(S)he’s got the look

My physical appearance has changed significally within the last couple of months and instead of taking it as a bad thing, I choose to see it as an opportunity. It has given me a lot of new potential looks and I have a blast doing it, I love to play with all the new attributes and how they put me in a new light. Life has the potential of being fun; dressing up, playing with colors or other aspects of your exterior can make difficult times less hard to endure. Furthermore, the change has also given me some important insights. I have learned that the mere fact of losing your hair gives you a new attitude; you appear far more tough because of this alone. Devoid of the softness of long hair you are interpreted as a fighter in a heartbeat, it doesn’t matter how your personality fits into this. Without me reinforcing any of these traits I’m still met with a different attitude, labeling me as a ‘badass’. I’m being told over and over, especially everytime I meet someone new or someone that hasn’t seen it before. Wearing a colorful wig will on the other hand entail an all together opposite reaction, since it hints a more feminine look. How I choose to present myself directly reflects how I’m met and since my range of expressions have widened, I can tailor the feedback I want, at least to some extent. 

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Playing with a lot of different gendered features. Photo: Lars Daniel Terkelsen

It has puzzled me a little bit how comfortable I am with my new looks; most certainly it isn’t the normal reaction. Quite the contrary. I think I always had the preference of opposing the mainstream and I think it more often than not have served me well. I’m still pretty sure though, that I wouldn’t have come across such self-esteem without confirmation from the outside. I’ve had a few comments subscribing to a opposite viewpoint, but this is not the prevalent attitude. Had it been like that it would no doubt have been a lot harder to keep my spirits high.

Because the way people see you reflects back immediately, it constitutes a self feeding loop. This aims at both self worth and on personality traits, you confirm who you are by being mirrored by others. Forcing you to remove breasts or hair involuntary, like I have, hijacks this process and it offers you a perspective of things you wouldn’t have had otherwise. I didn’t have the currage to cut of my hair, it is a rather drastic thing to do for someone perceived as female. Going flat chested is not something you are even allowed to do without going through years of examinations in a gender changing process. For many people losing these attributes is most likely a bit terrifying and a loss of identity. I see it as a gift, especially since I never felt quite in sync with how people saw me to begin with. This is probably also key to why I’m more happy than upset by all my exterior changes. I never before felt my inside match my outside to the extent that I do now. Or more accurately, the way people interpret me from how I look is closer to my own perspective than before. I have been handed the opportunity to observe the world from different angles before and after surgery and chemotherapy. For the first time in my life I have been read as male at some points and it’s an educative experience. The way I’m met is dauntingly different from before and I find very amusing; I haven’t changed a bit on the inside.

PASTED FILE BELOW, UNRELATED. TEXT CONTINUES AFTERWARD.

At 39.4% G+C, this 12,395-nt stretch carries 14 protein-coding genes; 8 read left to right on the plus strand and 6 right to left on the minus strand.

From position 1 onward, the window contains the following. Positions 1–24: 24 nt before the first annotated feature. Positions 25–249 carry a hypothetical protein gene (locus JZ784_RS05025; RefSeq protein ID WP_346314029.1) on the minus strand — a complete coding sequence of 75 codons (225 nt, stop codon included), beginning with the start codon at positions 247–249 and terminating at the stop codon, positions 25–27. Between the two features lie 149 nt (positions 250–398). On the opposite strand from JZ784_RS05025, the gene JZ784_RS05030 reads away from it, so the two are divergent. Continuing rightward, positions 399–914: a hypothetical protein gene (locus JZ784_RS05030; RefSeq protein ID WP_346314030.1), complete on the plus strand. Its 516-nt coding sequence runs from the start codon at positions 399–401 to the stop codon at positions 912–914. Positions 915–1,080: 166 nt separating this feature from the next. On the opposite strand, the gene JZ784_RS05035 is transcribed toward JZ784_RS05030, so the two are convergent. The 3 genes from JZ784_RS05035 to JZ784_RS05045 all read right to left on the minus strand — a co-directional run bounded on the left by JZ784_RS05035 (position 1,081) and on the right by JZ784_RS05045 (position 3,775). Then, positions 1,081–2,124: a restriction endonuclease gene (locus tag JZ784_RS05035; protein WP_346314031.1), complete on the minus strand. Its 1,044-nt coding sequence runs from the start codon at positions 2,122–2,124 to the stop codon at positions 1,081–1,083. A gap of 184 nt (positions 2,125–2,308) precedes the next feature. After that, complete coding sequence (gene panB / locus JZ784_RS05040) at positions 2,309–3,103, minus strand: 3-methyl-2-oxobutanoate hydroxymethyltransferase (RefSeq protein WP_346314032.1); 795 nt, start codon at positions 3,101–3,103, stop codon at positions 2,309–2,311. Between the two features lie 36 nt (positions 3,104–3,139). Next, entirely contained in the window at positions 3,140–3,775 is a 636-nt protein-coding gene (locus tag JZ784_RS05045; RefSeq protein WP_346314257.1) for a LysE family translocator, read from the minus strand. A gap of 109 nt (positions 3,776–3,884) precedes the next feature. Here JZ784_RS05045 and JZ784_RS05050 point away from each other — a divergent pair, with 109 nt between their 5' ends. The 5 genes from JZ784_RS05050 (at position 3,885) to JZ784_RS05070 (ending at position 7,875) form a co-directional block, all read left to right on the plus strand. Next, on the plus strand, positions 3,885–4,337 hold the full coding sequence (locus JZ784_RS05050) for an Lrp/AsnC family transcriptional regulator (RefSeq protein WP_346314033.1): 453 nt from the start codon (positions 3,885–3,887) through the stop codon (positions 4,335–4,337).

In the end I think about how this must affect everyone, not the least when you’re young and impressionable. If the shift in how people approach me happens just from a simple haircut, why should this be any different in the case of kids? Dressing and styling them according to their assigned gender results in different approaches from the surrounding environment depending on them being read as a girl or boy. The first will be met with a gentle and soft approach, the latter more tough and active and this again will influence how they become later in life. Constantly being told that you are ‘sweet and beautiful’ or ‘cool and tough’ will have an impact on you. It’s thought-provoking to see the difference in how I’m met simply from losing my hair and breast. The same mechanism impacts children from an early age, shaping two genders that deviate significantly. When everyone tells you that you are in a certain way, in the end you most likely start believing it. Except for some that miss the target and feel closer to the constructed opposite. They have a hard time from the beginning, failing to feel on the inside like people comprehend their exterior, thus creating a dissonance between the two. Much like me. In my case it’s almost as though society’s rigid gender constructions have been loosened up by cancer; the irony is thick to me. If we could be less conservative when we approach people, conforming or nonconforming, without automatically putting people in boxes and categories based on how they look, we have come a long way.

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